Mark Newton, the engineeer from Internode over whom a bit of a storm developed last year over (incorrect) accusations that Minister Conroy's office had heavied IIA to have him curtailed, has written to Policy on the subject. Policy is the magazine of the Centre for Independent Studies, a leading laissez-faire think tank.
I haven't usually associated it with the libertarian bent though, I would think its sponsors are more from the socially conservative right. The problem with Mark's analysis is that he again assumes that once Senator Conroy has proven the ability of a blacvklist website filter that all other aspects of the regme stay the same.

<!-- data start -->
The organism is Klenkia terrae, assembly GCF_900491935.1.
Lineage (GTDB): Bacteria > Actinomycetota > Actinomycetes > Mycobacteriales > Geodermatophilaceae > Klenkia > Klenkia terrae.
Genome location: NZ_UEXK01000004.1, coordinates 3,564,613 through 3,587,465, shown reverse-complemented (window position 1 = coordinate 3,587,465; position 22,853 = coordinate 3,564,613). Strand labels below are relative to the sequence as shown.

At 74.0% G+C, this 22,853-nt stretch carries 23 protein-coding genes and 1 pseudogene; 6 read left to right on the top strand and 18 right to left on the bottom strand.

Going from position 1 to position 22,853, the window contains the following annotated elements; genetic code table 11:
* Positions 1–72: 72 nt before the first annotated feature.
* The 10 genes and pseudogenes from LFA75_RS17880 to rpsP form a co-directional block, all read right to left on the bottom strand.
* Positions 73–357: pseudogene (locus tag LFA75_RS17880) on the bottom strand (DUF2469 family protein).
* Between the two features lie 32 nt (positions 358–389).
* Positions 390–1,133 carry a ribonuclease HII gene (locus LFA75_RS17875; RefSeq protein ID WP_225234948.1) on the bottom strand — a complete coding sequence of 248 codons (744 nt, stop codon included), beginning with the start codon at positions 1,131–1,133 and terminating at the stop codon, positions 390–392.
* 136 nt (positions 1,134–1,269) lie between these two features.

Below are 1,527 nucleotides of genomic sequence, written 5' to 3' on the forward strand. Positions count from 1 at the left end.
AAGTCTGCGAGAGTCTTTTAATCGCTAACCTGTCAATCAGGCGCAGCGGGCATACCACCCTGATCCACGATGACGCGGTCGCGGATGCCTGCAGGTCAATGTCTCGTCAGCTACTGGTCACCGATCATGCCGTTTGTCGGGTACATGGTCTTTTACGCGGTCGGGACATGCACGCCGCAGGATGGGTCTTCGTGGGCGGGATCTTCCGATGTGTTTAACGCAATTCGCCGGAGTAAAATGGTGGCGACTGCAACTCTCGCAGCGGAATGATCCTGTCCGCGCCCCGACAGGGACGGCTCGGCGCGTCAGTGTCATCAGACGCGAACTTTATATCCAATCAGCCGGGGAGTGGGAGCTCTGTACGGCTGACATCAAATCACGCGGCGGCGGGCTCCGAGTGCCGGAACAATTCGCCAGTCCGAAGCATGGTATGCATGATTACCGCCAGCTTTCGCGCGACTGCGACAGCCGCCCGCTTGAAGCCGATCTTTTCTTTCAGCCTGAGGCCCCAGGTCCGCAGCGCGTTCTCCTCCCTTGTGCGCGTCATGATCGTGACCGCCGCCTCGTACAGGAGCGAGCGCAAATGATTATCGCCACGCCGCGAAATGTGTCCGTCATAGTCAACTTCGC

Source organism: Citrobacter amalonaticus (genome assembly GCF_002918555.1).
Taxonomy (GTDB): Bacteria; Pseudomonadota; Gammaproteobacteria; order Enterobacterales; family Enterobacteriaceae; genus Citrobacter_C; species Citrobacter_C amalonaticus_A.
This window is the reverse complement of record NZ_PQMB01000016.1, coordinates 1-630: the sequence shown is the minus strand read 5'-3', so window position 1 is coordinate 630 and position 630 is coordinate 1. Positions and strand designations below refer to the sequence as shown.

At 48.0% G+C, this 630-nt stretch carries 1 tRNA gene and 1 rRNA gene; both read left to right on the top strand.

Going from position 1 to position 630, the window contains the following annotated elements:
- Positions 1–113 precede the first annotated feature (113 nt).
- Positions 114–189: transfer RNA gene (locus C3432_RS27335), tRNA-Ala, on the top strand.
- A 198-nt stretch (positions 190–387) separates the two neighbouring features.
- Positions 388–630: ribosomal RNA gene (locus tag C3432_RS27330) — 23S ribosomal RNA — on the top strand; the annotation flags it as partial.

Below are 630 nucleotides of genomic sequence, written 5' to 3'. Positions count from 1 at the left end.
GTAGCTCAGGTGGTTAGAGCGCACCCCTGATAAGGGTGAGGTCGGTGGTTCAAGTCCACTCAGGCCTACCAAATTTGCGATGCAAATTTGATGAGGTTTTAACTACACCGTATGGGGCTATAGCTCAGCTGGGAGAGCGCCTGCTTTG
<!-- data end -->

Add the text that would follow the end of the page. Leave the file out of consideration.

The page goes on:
I suspect that were there to be success on the blacklist filter technical trial some of the other issues would be easier to deal with. This includes changing the rules to provide more accountability on the generation of the blacklist.
Finally, a little note because onroy's line about the purpose of the filter being about "protecting children" has been interpretted as being about protecting children from seeing the images - it isn't. It is about protecting the children who are the subject of the images.